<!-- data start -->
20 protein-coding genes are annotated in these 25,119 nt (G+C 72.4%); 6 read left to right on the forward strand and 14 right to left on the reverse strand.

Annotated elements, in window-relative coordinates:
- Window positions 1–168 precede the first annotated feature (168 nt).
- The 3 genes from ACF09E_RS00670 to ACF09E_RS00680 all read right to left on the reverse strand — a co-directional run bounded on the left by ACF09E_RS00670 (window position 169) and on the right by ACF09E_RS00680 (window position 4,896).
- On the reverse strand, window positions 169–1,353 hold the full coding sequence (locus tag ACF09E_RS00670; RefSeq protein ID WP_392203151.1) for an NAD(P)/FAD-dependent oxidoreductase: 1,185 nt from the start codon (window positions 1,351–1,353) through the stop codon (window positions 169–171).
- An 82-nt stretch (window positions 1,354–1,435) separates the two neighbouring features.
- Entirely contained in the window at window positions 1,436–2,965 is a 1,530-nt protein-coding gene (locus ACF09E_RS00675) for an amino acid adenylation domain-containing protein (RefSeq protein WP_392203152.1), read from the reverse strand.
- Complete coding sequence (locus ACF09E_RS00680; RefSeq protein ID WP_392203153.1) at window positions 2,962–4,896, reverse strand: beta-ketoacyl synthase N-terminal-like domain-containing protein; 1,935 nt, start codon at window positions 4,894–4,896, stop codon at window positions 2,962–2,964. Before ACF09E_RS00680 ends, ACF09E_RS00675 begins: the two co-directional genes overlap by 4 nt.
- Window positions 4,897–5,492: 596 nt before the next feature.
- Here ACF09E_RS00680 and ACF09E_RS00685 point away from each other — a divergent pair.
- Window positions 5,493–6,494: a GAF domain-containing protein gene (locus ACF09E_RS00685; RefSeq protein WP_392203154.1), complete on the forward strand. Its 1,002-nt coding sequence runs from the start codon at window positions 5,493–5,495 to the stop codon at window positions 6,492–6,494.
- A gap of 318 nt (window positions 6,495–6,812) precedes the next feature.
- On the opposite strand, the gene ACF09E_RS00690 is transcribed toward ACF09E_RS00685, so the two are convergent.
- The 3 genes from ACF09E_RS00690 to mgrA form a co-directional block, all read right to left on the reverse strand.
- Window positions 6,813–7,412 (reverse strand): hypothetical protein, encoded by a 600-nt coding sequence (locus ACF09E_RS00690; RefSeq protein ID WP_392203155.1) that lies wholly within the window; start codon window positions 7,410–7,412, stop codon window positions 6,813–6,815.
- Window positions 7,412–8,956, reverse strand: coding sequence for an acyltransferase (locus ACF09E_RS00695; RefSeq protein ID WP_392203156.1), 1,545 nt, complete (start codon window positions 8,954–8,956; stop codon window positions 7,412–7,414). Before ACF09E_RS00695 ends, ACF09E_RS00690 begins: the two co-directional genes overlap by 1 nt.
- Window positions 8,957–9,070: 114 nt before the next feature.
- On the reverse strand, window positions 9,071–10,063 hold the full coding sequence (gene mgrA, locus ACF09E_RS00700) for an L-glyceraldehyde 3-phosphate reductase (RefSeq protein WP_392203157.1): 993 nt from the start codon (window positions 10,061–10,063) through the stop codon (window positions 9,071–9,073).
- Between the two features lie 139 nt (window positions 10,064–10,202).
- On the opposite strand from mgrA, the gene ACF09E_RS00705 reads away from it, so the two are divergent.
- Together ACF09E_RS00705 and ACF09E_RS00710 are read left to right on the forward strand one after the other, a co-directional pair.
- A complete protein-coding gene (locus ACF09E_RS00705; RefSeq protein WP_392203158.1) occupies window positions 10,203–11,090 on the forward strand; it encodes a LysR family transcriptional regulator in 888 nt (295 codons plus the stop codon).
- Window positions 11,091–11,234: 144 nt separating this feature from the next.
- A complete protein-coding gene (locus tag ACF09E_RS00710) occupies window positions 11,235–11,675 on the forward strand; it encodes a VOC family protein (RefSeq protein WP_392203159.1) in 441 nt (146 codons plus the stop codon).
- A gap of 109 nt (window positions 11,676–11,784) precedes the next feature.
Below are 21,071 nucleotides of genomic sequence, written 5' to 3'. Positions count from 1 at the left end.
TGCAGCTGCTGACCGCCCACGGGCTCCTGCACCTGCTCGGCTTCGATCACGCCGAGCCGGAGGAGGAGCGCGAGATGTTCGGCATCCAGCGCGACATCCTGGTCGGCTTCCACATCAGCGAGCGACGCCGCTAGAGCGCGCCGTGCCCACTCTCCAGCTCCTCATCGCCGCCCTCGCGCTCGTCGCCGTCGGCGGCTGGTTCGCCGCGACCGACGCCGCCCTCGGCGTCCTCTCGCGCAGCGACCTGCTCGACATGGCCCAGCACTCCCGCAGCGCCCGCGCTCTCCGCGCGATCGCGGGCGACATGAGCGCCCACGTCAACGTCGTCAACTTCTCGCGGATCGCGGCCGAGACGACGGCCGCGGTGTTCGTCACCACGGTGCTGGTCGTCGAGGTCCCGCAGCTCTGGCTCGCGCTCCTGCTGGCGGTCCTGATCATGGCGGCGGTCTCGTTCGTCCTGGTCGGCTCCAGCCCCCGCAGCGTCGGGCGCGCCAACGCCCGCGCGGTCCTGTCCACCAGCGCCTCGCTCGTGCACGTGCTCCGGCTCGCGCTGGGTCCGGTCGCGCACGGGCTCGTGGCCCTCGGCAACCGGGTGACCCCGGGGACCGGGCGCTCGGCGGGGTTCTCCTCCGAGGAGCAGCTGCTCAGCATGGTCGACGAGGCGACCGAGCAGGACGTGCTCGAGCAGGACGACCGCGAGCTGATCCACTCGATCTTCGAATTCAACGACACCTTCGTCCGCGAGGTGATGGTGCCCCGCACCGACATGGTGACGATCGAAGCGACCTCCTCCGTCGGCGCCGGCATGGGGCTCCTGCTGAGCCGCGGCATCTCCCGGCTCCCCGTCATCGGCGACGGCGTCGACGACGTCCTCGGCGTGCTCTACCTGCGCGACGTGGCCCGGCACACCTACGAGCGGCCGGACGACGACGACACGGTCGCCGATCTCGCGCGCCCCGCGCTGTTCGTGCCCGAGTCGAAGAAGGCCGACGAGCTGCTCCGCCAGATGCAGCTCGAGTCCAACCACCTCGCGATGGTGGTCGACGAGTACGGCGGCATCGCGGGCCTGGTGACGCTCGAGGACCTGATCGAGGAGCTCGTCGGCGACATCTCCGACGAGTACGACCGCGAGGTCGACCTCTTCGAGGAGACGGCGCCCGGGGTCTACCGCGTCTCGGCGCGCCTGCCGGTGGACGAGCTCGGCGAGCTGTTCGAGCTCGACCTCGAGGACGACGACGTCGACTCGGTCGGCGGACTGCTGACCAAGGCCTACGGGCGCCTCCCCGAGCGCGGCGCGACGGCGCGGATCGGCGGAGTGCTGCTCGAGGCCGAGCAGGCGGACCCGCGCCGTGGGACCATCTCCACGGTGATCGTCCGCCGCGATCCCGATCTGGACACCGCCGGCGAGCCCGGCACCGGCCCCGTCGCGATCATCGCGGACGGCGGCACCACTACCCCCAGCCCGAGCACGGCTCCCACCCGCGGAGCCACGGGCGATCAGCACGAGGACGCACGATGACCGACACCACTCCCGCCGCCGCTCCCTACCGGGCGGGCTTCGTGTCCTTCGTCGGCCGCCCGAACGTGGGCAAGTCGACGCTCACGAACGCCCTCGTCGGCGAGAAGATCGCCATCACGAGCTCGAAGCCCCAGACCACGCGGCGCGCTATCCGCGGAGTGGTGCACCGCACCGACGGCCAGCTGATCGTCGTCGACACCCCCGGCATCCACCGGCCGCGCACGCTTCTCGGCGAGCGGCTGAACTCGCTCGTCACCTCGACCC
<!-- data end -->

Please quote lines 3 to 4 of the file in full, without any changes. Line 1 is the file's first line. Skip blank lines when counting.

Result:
- Window positions 1–168 precede the first annotated feature (168 nt).
- The 3 genes from ACF09E_RS00670 to ACF09E_RS00680 all read right to left on the reverse strand — a co-directional run bounded on the left by ACF09E_RS00670 (window position 169) and on the right by ACF09E_RS00680 (window position 4,896).